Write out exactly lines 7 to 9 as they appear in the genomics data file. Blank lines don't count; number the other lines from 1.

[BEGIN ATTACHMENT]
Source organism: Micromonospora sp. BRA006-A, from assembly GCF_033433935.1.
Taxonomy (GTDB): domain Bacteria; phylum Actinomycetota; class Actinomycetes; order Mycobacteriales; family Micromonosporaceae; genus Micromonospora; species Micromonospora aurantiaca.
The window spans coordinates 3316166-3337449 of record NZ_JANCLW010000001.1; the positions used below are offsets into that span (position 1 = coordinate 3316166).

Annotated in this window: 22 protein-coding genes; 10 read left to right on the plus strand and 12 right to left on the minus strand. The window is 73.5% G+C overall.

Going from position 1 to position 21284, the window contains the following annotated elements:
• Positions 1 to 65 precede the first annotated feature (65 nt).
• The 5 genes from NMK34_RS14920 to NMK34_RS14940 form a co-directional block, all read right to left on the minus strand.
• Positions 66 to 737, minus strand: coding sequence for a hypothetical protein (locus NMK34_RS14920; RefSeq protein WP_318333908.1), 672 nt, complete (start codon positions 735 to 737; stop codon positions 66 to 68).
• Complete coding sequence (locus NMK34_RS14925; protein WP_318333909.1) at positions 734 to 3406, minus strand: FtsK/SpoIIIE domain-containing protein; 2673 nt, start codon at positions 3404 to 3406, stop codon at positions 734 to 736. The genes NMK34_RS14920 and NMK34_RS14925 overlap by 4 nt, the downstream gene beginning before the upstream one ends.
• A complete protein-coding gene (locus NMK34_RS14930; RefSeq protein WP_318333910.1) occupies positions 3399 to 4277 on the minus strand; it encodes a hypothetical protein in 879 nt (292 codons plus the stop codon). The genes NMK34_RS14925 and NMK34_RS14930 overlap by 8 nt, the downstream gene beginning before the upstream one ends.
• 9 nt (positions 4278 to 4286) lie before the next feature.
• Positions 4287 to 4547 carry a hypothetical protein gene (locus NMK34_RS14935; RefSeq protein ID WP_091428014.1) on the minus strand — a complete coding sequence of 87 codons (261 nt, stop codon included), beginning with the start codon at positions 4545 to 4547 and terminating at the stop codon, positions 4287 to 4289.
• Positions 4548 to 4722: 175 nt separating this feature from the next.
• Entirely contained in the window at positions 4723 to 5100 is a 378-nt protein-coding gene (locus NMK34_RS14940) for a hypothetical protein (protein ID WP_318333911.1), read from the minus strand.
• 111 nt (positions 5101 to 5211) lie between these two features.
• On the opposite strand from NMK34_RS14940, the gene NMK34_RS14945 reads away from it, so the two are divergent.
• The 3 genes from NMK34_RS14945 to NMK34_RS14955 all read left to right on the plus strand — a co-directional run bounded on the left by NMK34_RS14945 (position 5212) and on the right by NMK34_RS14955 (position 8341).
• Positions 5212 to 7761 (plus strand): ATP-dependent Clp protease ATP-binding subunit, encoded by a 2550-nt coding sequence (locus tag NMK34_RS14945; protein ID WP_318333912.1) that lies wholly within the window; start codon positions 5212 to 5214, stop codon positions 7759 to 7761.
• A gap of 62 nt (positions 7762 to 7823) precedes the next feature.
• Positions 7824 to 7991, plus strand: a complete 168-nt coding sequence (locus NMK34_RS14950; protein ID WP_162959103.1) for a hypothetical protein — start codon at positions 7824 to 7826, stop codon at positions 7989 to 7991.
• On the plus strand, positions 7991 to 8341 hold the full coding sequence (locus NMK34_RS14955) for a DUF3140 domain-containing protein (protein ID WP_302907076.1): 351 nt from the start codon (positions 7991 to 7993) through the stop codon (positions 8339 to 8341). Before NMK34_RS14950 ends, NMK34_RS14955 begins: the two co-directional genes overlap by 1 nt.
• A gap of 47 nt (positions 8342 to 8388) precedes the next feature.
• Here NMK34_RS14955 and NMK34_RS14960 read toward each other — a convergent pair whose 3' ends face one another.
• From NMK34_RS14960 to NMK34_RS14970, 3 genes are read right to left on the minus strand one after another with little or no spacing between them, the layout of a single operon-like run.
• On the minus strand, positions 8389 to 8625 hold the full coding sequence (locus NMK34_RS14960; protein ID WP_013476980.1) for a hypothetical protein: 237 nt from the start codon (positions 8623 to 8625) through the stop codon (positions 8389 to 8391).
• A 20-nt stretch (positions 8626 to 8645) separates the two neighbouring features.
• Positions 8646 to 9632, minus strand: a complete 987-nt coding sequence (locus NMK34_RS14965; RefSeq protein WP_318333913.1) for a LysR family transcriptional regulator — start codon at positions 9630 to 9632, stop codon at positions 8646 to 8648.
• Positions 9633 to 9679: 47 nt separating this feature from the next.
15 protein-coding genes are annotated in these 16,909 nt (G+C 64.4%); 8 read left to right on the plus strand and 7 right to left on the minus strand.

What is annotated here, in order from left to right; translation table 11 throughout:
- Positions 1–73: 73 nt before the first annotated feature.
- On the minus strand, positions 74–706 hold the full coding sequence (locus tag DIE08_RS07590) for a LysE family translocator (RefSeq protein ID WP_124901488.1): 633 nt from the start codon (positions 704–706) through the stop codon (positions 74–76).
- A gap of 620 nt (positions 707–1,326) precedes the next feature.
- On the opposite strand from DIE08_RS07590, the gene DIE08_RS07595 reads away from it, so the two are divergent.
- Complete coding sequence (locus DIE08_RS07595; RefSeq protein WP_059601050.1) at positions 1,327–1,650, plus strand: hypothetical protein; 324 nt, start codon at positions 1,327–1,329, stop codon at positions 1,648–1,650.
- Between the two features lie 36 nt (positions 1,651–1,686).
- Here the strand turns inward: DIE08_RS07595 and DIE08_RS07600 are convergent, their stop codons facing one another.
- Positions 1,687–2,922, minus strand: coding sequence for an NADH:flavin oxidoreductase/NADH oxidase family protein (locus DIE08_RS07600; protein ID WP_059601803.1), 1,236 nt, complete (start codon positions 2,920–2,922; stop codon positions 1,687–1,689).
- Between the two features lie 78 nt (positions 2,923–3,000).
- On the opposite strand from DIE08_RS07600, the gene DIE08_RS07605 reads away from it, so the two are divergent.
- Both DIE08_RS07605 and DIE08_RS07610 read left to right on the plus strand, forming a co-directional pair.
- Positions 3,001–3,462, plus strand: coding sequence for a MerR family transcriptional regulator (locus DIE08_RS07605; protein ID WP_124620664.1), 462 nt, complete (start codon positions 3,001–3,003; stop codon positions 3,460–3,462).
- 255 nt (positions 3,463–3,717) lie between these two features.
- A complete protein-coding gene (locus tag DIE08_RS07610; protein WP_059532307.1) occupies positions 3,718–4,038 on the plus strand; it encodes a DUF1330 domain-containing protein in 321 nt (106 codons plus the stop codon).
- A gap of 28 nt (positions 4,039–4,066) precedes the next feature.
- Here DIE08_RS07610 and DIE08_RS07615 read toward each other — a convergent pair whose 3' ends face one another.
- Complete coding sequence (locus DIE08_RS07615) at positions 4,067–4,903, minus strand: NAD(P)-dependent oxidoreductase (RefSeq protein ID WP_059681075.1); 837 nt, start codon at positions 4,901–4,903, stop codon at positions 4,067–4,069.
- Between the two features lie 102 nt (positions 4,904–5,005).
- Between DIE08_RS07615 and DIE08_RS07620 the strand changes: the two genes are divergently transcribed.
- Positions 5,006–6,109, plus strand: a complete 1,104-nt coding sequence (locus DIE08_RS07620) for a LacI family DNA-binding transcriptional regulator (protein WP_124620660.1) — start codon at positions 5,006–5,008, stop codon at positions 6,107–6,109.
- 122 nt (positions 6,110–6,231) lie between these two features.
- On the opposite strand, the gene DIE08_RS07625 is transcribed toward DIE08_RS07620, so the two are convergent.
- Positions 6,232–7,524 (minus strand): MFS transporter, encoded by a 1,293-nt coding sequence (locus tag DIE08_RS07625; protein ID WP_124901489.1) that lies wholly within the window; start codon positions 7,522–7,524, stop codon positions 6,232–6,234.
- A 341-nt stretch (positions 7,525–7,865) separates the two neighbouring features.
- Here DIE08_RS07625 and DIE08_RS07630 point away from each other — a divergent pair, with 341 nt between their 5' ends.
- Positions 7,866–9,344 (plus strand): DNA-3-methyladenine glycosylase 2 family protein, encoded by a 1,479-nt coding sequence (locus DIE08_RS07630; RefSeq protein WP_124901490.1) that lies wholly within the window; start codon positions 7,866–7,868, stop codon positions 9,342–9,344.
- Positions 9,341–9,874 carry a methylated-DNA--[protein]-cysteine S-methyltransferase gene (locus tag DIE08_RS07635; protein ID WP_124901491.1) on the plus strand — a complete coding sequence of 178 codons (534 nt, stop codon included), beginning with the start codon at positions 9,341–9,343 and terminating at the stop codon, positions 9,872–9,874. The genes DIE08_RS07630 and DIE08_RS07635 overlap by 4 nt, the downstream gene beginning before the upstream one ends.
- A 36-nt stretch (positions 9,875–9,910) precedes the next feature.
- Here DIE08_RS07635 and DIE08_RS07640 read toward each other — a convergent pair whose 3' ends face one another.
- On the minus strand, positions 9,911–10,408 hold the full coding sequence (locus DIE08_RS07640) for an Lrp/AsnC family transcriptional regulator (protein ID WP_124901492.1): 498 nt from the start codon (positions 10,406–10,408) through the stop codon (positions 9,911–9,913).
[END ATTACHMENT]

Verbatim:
• The 5 genes from NMK34_RS14920 to NMK34_RS14940 form a co-directional block, all read right to left on the minus strand.
• Positions 66 to 737, minus strand: coding sequence for a hypothetical protein (locus NMK34_RS14920; RefSeq protein WP_318333908.1), 672 nt, complete (start codon positions 735 to 737; stop codon positions 66 to 68).
• Complete coding sequence (locus NMK34_RS14925; protein WP_318333909.1) at positions 734 to 3406, minus strand: FtsK/SpoIIIE domain-containing protein; 2673 nt, start codon at positions 3404 to 3406, stop codon at positions 734 to 736. The genes NMK34_RS14920 and NMK34_RS14925 overlap by 4 nt, the downstream gene beginning before the upstream one ends.